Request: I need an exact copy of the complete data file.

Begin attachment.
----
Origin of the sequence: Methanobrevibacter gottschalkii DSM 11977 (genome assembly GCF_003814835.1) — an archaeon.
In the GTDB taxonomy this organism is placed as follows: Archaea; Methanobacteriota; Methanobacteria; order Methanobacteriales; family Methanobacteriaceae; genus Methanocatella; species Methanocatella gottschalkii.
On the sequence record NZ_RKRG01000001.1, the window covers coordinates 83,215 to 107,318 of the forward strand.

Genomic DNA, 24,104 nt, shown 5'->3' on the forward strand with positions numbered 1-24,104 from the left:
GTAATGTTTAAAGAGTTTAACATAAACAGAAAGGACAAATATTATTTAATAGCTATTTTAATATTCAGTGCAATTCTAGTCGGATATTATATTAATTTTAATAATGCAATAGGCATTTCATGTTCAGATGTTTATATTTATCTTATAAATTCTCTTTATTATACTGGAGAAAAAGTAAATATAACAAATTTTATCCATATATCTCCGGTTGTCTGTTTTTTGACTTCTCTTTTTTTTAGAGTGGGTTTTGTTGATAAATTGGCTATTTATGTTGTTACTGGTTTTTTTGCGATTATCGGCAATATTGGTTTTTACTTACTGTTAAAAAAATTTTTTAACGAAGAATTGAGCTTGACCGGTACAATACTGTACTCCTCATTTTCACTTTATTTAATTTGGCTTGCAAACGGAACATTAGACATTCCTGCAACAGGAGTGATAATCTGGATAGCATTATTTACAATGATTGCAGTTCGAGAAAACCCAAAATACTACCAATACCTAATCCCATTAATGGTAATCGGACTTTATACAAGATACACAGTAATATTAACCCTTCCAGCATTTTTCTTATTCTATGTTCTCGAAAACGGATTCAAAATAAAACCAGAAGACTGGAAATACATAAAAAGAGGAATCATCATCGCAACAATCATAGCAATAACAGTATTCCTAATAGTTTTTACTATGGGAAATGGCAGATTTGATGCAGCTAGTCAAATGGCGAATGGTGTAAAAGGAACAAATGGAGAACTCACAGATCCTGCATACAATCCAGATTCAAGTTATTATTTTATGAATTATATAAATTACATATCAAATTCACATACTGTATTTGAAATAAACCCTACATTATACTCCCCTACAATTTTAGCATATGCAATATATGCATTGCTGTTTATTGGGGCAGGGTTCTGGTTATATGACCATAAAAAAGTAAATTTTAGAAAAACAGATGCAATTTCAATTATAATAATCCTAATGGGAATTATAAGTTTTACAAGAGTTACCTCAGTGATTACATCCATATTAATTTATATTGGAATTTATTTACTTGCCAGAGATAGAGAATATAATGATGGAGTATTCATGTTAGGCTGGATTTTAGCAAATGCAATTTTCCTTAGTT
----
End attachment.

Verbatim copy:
Origin of the sequence: Methanobrevibacter gottschalkii DSM 11977 (genome assembly GCF_003814835.1) — an archaeon.
In the GTDB taxonomy this organism is placed as follows: Archaea; Methanobacteriota; Methanobacteria; order Methanobacteriales; family Methanobacteriaceae; genus Methanocatella; species Methanocatella gottschalkii.
On the sequence record NZ_RKRG01000001.1, the window covers coordinates 83,215 to 107,318 of the forward strand.

Genomic DNA, 24,104 nt, shown 5'->3' on the forward strand with positions numbered 1-24,104 from the left:
GTAATGTTTAAAGAGTTTAACATAAACAGAAAGGACAAATATTATTTAATAGCTATTTTAATATTCAGTGCAATTCTAGTCGGATATTATATTAATTTTAATAATGCAATAGGCATTTCATGTTCAGATGTTTATATTTATCTTATAAATTCTCTTTATTATACTGGAGAAAAAGTAAATATAACAAATTTTATCCATATATCTCCGGTTGTCTGTTTTTTGACTTCTCTTTTTTTTAGAGTGGGTTTTGTTGATAAATTGGCTATTTATGTTGTTACTGGTTTTTTTGCGATTATCGGCAATATTGGTTTTTACTTACTGTTAAAAAAATTTTTTAACGAAGAATTGAGCTTGACCGGTACAATACTGTACTCCTCATTTTCACTTTATTTAATTTGGCTTGCAAACGGAACATTAGACATTCCTGCAACAGGAGTGATAATCTGGATAGCATTATTTACAATGATTGCAGTTCGAGAAAACCCAAAATACTACCAATACCTAATCCCATTAATGGTAATCGGACTTTATACAAGATACACAGTAATATTAACCCTTCCAGCATTTTTCTTATTCTATGTTCTCGAAAACGGATTCAAAATAAAACCAGAAGACTGGAAATACATAAAAAGAGGAATCATCATCGCAACAATCATAGCAATAACAGTATTCCTAATAGTTTTTACTATGGGAAATGGCAGATTTGATGCAGCTAGTCAAATGGCGAATGGTGTAAAAGGAACAAATGGAGAACTCACAGATCCTGCATACAATCCAGATTCAAGTTATTATTTTATGAATTATATAAATTACATATCAAATTCACATACTGTATTTGAAATAAACCCTACATTATACTCCCCTACAATTTTAGCATATGCAATATATGCATTGCTGTTTATTGGGGCAGGGTTCTGGTTATATGACCATAAAAAAGTAAATTTTAGAAAAACAGATGCAATTTCAATTATAATAATCCTAATGGGAATTATAAGTTTTACAAGAGTTACCTCAGTGATTACATCCATATTAATTTATATTGGAATTTATTTACTTGCCAGAGATAGAGAATATAATGATGGAGTATTCATGTTAGGCTGGATTTTAGCAAATGCAATTTTCCTTAGTT